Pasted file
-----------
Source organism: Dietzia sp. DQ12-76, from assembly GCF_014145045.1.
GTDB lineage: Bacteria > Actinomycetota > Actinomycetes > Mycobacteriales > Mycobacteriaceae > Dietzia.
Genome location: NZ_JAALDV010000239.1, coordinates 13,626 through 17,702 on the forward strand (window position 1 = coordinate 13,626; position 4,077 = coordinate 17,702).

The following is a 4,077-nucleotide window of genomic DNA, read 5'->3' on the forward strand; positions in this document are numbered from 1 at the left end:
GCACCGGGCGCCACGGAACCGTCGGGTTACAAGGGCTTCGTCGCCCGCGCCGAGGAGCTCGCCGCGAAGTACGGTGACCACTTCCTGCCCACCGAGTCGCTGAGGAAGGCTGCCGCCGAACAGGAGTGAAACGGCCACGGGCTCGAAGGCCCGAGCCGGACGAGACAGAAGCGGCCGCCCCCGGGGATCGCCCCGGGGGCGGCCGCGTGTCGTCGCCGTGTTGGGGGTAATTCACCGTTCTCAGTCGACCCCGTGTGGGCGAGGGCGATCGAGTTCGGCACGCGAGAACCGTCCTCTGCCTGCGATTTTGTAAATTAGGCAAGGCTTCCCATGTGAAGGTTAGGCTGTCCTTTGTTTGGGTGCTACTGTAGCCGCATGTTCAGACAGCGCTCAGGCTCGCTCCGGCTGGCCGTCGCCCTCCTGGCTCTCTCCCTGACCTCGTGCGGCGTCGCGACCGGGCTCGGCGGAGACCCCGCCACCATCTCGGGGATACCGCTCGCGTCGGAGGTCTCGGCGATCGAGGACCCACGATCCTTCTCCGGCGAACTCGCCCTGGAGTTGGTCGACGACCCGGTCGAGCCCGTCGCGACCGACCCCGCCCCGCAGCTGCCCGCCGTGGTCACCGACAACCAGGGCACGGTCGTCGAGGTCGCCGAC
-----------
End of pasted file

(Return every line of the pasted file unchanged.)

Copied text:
Source organism: Dietzia sp. DQ12-76, from assembly GCF_014145045.1.
GTDB lineage: Bacteria > Actinomycetota > Actinomycetes > Mycobacteriales > Mycobacteriaceae > Dietzia.
Genome location: NZ_JAALDV010000239.1, coordinates 13,626 through 17,702 on the forward strand (window position 1 = coordinate 13,626; position 4,077 = coordinate 17,702).

The following is a 4,077-nucleotide window of genomic DNA, read 5'->3' on the forward strand; positions in this document are numbered from 1 at the left end:
GCACCGGGCGCCACGGAACCGTCGGGTTACAAGGGCTTCGTCGCCCGCGCCGAGGAGCTCGCCGCGAAGTACGGTGACCACTTCCTGCCCACCGAGTCGCTGAGGAAGGCTGCCGCCGAACAGGAGTGAAACGGCCACGGGCTCGAAGGCCCGAGCCGGACGAGACAGAAGCGGCCGCCCCCGGGGATCGCCCCGGGGGCGGCCGCGTGTCGTCGCCGTGTTGGGGGTAATTCACCGTTCTCAGTCGACCCCGTGTGGGCGAGGGCGATCGAGTTCGGCACGCGAGAACCGTCCTCTGCCTGCGATTTTGTAAATTAGGCAAGGCTTCCCATGTGAAGGTTAGGCTGTCCTTTGTTTGGGTGCTACTGTAGCCGCATGTTCAGACAGCGCTCAGGCTCGCTCCGGCTGGCCGTCGCCCTCCTGGCTCTCTCCCTGACCTCGTGCGGCGTCGCGACCGGGCTCGGCGGAGACCCCGCCACCATCTCGGGGATACCGCTCGCGTCGGAGGTCTCGGCGATCGAGGACCCACGATCCTTCTCCGGCGAACTCGCCCTGGAGTTGGTCGACGACCCGGTCGAGCCCGTCGCGACCGACCCCGCCCCGCAGCTGCCCGCCGTGGTCACCGACAACCAGGGCACGGTCGTCGAGGTCGCCGAC